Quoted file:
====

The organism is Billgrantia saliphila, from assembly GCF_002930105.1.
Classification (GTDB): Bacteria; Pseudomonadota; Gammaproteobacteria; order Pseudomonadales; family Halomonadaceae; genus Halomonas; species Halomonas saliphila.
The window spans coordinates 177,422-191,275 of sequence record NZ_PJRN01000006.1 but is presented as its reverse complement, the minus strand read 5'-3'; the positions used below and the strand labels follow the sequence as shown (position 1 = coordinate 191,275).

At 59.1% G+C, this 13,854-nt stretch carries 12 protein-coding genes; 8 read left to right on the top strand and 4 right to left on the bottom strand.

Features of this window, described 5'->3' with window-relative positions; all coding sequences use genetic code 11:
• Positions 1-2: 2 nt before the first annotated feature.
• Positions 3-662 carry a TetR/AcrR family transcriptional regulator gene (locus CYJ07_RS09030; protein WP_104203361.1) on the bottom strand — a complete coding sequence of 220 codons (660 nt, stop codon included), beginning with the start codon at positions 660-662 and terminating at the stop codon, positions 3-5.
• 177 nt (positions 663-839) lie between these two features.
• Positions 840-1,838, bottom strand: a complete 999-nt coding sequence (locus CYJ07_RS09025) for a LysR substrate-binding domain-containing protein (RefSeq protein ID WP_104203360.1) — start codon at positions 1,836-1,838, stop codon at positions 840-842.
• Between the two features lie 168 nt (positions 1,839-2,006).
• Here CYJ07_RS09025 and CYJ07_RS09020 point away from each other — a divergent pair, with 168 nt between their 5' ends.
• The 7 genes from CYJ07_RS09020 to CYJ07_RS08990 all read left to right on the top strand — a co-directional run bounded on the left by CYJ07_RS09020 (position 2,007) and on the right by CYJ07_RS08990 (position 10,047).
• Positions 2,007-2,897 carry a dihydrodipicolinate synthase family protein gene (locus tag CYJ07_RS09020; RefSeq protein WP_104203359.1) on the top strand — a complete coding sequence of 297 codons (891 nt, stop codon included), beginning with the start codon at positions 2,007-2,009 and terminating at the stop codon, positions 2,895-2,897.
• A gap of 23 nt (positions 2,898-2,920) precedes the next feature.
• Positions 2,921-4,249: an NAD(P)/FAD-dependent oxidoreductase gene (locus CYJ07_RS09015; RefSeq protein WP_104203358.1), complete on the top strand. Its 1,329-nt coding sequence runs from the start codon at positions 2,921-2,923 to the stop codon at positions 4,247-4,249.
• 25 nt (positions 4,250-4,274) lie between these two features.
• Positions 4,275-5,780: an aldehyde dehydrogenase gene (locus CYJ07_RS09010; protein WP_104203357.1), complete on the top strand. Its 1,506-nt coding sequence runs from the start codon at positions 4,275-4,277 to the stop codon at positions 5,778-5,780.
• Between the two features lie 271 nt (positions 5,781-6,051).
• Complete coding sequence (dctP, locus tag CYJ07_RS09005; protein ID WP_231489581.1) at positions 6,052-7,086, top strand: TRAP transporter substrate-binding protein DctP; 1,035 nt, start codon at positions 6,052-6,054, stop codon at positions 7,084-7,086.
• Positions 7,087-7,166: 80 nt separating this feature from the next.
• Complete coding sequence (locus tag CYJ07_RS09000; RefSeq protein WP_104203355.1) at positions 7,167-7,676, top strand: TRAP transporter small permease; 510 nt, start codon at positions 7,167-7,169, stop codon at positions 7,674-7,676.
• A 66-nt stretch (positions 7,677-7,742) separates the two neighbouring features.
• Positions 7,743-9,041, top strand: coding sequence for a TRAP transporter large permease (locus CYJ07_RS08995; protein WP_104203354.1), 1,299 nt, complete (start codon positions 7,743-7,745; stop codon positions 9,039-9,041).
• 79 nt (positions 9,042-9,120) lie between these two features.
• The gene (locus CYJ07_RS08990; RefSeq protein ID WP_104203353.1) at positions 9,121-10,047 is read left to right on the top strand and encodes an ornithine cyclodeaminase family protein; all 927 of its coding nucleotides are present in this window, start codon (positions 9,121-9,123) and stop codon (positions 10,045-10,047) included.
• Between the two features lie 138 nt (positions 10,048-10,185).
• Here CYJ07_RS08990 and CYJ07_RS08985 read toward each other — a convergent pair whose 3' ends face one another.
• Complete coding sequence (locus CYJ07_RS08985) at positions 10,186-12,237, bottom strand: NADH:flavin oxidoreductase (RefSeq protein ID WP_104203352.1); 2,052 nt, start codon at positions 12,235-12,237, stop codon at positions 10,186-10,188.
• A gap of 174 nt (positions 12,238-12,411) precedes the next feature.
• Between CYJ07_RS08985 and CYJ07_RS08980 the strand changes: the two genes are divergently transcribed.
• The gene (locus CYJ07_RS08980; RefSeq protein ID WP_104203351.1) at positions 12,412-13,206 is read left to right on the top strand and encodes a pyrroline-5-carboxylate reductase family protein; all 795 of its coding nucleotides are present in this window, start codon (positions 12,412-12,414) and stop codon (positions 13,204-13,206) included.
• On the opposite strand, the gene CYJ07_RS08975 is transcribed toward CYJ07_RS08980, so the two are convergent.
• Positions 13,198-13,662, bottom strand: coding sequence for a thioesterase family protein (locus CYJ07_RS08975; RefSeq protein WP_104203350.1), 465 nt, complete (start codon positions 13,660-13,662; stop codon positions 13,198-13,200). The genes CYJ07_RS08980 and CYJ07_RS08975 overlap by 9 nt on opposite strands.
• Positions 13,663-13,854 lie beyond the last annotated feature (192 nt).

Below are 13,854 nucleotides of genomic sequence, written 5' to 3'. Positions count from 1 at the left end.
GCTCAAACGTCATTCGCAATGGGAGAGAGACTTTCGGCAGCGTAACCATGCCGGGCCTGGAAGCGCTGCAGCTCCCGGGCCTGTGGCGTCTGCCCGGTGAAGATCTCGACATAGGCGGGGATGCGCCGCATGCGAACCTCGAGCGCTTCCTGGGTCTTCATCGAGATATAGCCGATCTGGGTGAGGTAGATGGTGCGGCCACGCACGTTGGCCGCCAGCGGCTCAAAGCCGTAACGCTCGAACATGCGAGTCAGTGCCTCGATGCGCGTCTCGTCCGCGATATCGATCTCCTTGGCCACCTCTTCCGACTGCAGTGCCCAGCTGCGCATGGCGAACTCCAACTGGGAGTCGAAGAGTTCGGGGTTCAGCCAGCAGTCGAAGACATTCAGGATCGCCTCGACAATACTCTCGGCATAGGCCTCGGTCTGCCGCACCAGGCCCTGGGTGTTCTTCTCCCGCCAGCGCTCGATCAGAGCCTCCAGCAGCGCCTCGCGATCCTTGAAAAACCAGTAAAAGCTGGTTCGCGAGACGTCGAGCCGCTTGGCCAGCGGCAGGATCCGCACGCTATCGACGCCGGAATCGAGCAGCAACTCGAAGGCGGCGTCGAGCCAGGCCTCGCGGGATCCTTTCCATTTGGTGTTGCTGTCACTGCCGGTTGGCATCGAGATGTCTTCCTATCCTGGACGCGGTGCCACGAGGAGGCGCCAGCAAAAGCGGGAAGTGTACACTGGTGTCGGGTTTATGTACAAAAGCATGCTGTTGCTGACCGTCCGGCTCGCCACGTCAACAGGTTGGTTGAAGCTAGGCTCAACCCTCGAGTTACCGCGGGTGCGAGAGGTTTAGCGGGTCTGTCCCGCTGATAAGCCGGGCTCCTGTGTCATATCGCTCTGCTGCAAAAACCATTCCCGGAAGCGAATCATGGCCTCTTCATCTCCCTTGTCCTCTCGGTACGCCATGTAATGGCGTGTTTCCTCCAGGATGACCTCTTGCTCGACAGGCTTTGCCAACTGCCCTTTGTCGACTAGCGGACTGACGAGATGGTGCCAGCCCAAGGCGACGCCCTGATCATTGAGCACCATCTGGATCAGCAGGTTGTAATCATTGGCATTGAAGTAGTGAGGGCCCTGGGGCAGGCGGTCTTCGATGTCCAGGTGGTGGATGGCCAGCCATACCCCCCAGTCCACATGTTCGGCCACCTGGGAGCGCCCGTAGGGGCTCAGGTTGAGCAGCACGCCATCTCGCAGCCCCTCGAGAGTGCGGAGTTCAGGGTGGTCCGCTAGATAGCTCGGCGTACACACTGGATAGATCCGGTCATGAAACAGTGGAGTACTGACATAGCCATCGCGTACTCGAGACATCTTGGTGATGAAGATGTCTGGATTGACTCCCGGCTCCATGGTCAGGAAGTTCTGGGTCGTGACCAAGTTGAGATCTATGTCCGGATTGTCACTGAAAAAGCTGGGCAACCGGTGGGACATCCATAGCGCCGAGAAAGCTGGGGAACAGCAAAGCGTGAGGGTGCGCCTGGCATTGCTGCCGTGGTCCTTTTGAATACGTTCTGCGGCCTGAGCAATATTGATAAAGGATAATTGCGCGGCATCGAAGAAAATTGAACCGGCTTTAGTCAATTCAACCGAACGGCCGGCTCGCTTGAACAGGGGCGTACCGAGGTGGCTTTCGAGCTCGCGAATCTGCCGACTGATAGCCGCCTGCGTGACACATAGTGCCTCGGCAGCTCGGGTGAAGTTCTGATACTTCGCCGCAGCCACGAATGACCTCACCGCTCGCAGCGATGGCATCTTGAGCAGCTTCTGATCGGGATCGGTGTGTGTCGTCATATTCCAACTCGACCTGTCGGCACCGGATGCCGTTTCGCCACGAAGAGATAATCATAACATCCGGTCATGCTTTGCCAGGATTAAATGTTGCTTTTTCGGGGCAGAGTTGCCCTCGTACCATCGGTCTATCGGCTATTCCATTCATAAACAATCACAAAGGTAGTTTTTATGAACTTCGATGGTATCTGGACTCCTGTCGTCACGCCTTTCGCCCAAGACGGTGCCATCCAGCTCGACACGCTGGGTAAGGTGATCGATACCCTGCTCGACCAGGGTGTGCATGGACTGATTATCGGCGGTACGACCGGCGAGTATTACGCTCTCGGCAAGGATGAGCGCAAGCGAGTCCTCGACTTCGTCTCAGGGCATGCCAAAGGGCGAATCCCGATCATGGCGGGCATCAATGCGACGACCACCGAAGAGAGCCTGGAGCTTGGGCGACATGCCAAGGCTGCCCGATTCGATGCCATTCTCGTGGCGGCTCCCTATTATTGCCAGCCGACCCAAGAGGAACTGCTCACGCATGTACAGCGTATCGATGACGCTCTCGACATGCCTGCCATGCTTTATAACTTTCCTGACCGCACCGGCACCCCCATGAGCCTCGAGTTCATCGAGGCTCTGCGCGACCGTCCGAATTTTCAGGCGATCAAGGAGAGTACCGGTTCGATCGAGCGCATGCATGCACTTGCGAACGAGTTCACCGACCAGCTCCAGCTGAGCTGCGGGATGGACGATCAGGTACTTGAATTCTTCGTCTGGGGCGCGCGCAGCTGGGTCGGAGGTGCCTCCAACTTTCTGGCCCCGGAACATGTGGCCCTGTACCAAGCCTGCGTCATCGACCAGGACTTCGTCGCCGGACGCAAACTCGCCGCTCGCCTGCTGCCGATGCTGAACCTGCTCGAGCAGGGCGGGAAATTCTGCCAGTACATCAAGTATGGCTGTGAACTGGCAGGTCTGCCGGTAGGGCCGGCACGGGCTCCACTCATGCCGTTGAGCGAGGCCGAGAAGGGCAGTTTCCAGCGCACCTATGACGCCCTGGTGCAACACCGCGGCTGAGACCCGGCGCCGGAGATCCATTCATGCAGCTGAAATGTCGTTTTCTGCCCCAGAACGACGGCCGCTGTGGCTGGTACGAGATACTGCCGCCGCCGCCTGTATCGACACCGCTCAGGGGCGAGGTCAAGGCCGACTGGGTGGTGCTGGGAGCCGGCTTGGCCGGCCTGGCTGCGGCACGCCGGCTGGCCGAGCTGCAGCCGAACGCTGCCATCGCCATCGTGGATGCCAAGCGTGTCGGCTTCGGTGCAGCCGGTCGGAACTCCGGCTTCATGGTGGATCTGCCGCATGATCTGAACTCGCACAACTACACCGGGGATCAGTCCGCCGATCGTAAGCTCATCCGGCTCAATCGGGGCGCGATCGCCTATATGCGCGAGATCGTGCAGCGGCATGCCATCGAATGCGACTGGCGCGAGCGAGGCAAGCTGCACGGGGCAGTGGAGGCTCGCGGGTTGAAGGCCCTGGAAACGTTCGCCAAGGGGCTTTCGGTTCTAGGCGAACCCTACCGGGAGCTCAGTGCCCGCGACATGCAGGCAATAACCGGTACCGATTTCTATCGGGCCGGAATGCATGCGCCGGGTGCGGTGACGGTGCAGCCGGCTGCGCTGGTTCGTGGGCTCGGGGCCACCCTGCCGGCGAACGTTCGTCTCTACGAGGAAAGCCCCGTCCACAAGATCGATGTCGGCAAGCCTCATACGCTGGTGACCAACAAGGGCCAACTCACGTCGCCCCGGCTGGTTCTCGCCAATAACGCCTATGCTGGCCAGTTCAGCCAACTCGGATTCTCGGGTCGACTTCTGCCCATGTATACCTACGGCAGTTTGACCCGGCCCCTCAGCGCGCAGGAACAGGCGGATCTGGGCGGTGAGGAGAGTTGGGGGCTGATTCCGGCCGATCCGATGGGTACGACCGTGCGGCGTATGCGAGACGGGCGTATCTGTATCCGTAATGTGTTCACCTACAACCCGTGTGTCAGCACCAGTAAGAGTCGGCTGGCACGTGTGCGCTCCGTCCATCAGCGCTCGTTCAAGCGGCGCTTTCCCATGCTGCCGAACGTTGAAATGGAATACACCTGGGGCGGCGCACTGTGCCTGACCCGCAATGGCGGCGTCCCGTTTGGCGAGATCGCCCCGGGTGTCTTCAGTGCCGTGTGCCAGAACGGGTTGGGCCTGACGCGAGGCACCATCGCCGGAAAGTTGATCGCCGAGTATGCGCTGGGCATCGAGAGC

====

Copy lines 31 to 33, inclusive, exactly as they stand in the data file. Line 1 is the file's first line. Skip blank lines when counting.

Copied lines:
• The gene (locus CYJ07_RS08980; RefSeq protein ID WP_104203351.1) at positions 12,412-13,206 is read left to right on the top strand and encodes a pyrroline-5-carboxylate reductase family protein; all 795 of its coding nucleotides are present in this window, start codon (positions 12,412-12,414) and stop codon (positions 13,204-13,206) included.
• On the opposite strand, the gene CYJ07_RS08975 is transcribed toward CYJ07_RS08980, so the two are convergent.
• Positions 13,198-13,662, bottom strand: coding sequence for a thioesterase family protein (locus CYJ07_RS08975; RefSeq protein WP_104203350.1), 465 nt, complete (start codon positions 13,660-13,662; stop codon positions 13,198-13,200). The genes CYJ07_RS08980 and CYJ07_RS08975 overlap by 9 nt on opposite strands.